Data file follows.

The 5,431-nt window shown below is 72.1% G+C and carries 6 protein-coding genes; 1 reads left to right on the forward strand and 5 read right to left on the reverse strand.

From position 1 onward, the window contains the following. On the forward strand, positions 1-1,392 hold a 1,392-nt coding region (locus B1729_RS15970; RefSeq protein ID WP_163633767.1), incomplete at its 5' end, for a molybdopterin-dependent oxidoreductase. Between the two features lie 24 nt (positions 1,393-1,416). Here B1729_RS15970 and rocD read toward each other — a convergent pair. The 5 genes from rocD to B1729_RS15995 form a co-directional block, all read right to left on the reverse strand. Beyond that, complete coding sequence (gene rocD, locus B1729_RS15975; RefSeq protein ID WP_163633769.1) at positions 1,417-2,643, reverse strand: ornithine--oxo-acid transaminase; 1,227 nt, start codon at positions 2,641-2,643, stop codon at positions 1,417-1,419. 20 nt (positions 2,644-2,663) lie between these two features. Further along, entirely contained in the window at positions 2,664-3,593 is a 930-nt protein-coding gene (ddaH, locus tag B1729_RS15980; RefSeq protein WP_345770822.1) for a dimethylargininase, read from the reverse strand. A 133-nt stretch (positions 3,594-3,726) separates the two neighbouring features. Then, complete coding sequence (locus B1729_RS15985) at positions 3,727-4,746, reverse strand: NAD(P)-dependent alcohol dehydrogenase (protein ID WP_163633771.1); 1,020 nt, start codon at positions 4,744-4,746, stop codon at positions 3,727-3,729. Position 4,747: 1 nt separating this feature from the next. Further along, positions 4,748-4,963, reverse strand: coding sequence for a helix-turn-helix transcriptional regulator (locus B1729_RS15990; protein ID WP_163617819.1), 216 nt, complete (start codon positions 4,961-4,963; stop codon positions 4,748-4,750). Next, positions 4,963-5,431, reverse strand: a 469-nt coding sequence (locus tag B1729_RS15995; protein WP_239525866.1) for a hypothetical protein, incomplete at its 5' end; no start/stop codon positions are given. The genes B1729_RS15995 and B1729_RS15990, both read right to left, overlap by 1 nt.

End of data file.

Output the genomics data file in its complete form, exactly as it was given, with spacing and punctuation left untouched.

The 5,431-nt window shown below is 72.1% G+C and carries 6 protein-coding genes; 1 reads left to right on the forward strand and 5 read right to left on the reverse strand.

From position 1 onward, the window contains the following. On the forward strand, positions 1-1,392 hold a 1,392-nt coding region (locus B1729_RS15970; RefSeq protein ID WP_163633767.1), incomplete at its 5' end, for a molybdopterin-dependent oxidoreductase. Between the two features lie 24 nt (positions 1,393-1,416). Here B1729_RS15970 and rocD read toward each other — a convergent pair. The 5 genes from rocD to B1729_RS15995 form a co-directional block, all read right to left on the reverse strand. Beyond that, complete coding sequence (gene rocD, locus B1729_RS15975; RefSeq protein ID WP_163633769.1) at positions 1,417-2,643, reverse strand: ornithine--oxo-acid transaminase; 1,227 nt, start codon at positions 2,641-2,643, stop codon at positions 1,417-1,419. 20 nt (positions 2,644-2,663) lie between these two features. Further along, entirely contained in the window at positions 2,664-3,593 is a 930-nt protein-coding gene (ddaH, locus tag B1729_RS15980; RefSeq protein WP_345770822.1) for a dimethylargininase, read from the reverse strand. A 133-nt stretch (positions 3,594-3,726) separates the two neighbouring features. Then, complete coding sequence (locus B1729_RS15985) at positions 3,727-4,746, reverse strand: NAD(P)-dependent alcohol dehydrogenase (protein ID WP_163633771.1); 1,020 nt, start codon at positions 4,744-4,746, stop codon at positions 3,727-3,729. Position 4,747: 1 nt separating this feature from the next. Further along, positions 4,748-4,963, reverse strand: coding sequence for a helix-turn-helix transcriptional regulator (locus B1729_RS15990; protein ID WP_163617819.1), 216 nt, complete (start codon positions 4,961-4,963; stop codon positions 4,748-4,750). Next, positions 4,963-5,431, reverse strand: a 469-nt coding sequence (locus tag B1729_RS15995; protein WP_239525866.1) for a hypothetical protein, incomplete at its 5' end; no start/stop codon positions are given. The genes B1729_RS15995 and B1729_RS15990, both read right to left, overlap by 1 nt.